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You are hereHome > Best Digital Cameras > Panasonic L1 digital SLR

Panasonic Digital Cameras


Panasonic L1 digital SLR Review

Review Date: Aug 7, 2006

Category: Advanced Amateur - Prosumer

Panasonic Lumix DMC-L1

Photoxels Editor's Choice 2006


Friday, July 28, 2006 - Here's what I receive in the box:

  • Lumix DMC-L1 dSLR (black body)
  • 14-50mm F2.8-3.5 Leica Lens
  • Lens Shade
  • Leather Lens Pouch
  • Shoulder Strap
  • Li-Ion Battery DMW-BL14 7.2V 1400mAh
  • Battery Charger DE-972 & Power Cord
  • AC Adapter
  • Interface Cables: A/V; USB
  • Instruction Manuals: Operating Instructions
  • Software CD: Lumix CD

The Panasonic Lumix DMC-L1 has an elegant body design distinctly reminiscent of the classic 35mm Leica rangefinder cameras. It achieves this look by its clean straight lines, lack of a pentaprism, and an AF-assist lamp window that seems to be just a bit bigger than is really necessary and surprisingly positioned where an optical viewfinder would be if this were a 35mm rangefinder camera. The small slant at the top right [viewed from the front] also reminds one of where a slanted rewind knob used to be on the 35mm Leica M6. All of this outward features make for a design that is refreshingly different from the traditional dSLR.

Looks aside, the Panasonic L1 also handles like a traditional analogue 35mm camera. The use of a Shutter Speed Dial on top of the camera and an Aperture Ring around the lens barrel contribute to that feeling. A survey of existing digital SLRs quickly show that none sports either.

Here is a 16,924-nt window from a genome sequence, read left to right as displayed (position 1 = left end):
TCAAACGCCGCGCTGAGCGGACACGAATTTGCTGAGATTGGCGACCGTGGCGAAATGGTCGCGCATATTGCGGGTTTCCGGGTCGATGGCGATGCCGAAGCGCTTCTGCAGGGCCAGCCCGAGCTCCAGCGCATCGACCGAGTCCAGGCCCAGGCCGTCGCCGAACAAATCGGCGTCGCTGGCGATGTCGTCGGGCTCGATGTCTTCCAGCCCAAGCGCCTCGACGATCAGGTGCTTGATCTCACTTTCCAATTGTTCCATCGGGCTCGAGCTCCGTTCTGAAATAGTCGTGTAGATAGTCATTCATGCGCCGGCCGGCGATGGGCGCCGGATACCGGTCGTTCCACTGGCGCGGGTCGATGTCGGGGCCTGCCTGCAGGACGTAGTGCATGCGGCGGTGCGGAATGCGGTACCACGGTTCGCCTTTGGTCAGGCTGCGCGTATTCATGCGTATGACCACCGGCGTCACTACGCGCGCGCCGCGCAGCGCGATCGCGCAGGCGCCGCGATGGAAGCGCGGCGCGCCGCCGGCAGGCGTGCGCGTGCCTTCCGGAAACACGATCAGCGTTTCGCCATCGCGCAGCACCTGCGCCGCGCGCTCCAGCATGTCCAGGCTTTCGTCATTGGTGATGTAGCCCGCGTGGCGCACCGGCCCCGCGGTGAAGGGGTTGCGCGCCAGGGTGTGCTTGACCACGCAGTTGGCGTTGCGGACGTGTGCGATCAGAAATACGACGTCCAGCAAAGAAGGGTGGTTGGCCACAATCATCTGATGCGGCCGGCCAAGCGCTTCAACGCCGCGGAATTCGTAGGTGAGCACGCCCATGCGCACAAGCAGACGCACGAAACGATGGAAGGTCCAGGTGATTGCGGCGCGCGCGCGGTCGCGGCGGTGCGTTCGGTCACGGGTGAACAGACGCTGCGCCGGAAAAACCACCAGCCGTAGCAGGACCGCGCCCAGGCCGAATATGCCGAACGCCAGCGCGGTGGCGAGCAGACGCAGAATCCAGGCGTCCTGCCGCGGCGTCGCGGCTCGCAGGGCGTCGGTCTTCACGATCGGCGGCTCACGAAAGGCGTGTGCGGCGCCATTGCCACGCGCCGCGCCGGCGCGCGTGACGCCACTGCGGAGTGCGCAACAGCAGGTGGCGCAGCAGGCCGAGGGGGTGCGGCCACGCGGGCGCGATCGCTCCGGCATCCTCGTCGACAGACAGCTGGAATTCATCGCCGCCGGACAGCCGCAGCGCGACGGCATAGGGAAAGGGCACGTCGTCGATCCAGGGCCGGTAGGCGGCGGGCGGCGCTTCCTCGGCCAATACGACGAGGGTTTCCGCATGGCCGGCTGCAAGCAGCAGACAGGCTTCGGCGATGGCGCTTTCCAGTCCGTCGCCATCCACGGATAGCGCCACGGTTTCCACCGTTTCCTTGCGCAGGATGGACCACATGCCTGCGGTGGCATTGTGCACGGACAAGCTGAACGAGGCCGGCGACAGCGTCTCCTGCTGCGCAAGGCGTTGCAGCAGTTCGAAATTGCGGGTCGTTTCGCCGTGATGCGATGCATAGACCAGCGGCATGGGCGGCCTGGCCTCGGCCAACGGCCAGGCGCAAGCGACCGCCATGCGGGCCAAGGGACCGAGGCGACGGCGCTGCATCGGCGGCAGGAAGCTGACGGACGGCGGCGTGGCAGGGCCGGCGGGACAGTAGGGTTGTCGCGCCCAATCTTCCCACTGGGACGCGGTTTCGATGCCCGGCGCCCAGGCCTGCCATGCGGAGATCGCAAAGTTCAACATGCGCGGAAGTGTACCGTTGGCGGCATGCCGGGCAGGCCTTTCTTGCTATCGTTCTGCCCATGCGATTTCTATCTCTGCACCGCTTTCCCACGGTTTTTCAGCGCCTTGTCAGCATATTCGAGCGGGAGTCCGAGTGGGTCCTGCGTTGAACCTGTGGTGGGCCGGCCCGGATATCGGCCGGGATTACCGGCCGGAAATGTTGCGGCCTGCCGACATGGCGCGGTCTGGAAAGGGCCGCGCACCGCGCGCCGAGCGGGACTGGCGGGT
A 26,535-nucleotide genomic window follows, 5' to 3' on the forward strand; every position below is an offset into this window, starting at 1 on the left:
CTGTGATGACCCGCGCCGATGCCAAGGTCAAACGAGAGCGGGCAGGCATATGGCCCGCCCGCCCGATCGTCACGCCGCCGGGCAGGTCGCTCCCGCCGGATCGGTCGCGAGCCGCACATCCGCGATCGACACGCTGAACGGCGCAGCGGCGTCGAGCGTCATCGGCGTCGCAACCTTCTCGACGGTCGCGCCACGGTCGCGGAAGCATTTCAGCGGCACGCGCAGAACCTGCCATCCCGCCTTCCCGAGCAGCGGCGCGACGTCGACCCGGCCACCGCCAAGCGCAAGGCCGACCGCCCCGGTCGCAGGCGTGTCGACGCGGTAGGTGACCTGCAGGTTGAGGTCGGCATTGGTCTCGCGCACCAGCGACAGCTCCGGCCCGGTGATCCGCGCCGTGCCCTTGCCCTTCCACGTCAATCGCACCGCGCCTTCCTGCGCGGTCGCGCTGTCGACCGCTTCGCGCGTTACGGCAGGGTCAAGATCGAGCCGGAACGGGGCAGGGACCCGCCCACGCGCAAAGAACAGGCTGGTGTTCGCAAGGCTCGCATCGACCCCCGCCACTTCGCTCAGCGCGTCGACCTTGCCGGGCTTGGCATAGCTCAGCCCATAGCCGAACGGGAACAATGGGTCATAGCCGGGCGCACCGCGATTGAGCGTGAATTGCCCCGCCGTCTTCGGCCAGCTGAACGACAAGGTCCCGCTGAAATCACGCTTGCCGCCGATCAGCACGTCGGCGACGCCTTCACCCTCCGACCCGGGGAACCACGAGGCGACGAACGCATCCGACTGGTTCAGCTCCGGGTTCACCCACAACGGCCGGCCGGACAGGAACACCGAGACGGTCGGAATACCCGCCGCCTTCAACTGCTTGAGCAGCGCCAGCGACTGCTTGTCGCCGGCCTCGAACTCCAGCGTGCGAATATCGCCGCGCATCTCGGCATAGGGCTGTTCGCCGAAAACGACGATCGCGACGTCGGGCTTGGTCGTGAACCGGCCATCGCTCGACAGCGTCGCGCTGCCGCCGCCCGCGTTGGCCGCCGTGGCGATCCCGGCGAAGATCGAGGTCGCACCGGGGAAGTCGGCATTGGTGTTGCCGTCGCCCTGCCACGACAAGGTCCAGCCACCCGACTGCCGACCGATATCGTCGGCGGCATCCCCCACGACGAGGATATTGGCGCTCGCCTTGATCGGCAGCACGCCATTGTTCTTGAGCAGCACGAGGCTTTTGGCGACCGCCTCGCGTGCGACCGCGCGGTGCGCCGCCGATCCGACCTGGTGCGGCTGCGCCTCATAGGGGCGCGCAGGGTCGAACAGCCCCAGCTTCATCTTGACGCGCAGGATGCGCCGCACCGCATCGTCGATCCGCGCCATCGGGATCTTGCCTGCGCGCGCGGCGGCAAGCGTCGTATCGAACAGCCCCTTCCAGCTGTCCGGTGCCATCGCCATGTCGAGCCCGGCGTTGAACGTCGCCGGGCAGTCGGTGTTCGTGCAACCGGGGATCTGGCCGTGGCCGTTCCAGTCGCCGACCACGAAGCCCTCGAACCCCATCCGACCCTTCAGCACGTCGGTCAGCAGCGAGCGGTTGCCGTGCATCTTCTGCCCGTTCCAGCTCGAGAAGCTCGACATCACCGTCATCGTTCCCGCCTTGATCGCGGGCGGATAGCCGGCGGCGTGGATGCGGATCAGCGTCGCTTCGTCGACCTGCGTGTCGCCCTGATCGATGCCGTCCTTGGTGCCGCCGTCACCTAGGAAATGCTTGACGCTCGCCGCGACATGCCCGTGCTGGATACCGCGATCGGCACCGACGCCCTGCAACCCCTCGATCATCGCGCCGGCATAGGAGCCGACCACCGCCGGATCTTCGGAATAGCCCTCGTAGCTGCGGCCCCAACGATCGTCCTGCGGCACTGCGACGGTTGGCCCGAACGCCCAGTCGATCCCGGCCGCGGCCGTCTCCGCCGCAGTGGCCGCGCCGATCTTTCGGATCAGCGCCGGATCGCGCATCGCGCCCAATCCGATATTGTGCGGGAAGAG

So, is the Panasonic going backward in design when all other dSLRs has "progressed" to a combination of buttons to set shutter speed and aperture? Is this all nostalgia, and is it warranted?

As soon as I pick up the Panasonic L1, and start rotating the Shutter Speed Dial and Aperture Ring, a smile slowly forms on my face. It's sooo good to have these two important controls back the way they are intuitively supposed to be. Later, I handed the camera to a friend and, after he pressed the shutter release button, his thumb automatically went to "advance the film manually." We had a good laugh. This is just to tell you how successfully the Panasonic L1 has implemented these two controls as well as the whole overall analogue handling and feel.

The Shutter Speed Dial and the 3 rings on the Leica lens (Aperture Ring, Manual Focus Ring and Zoom Ring) all click in place precisely and give a comforting sense of control.

I thought it would be interesting to just take a slight detour and see how the close the Panasonic L1 design is to the "rangefinder" look.

Side-By-Side: Leica M6 and Panasonic L1
Leica M6 Panasonic DMC-L1
Notice the shutter speed dial, the top indentation and the angled corner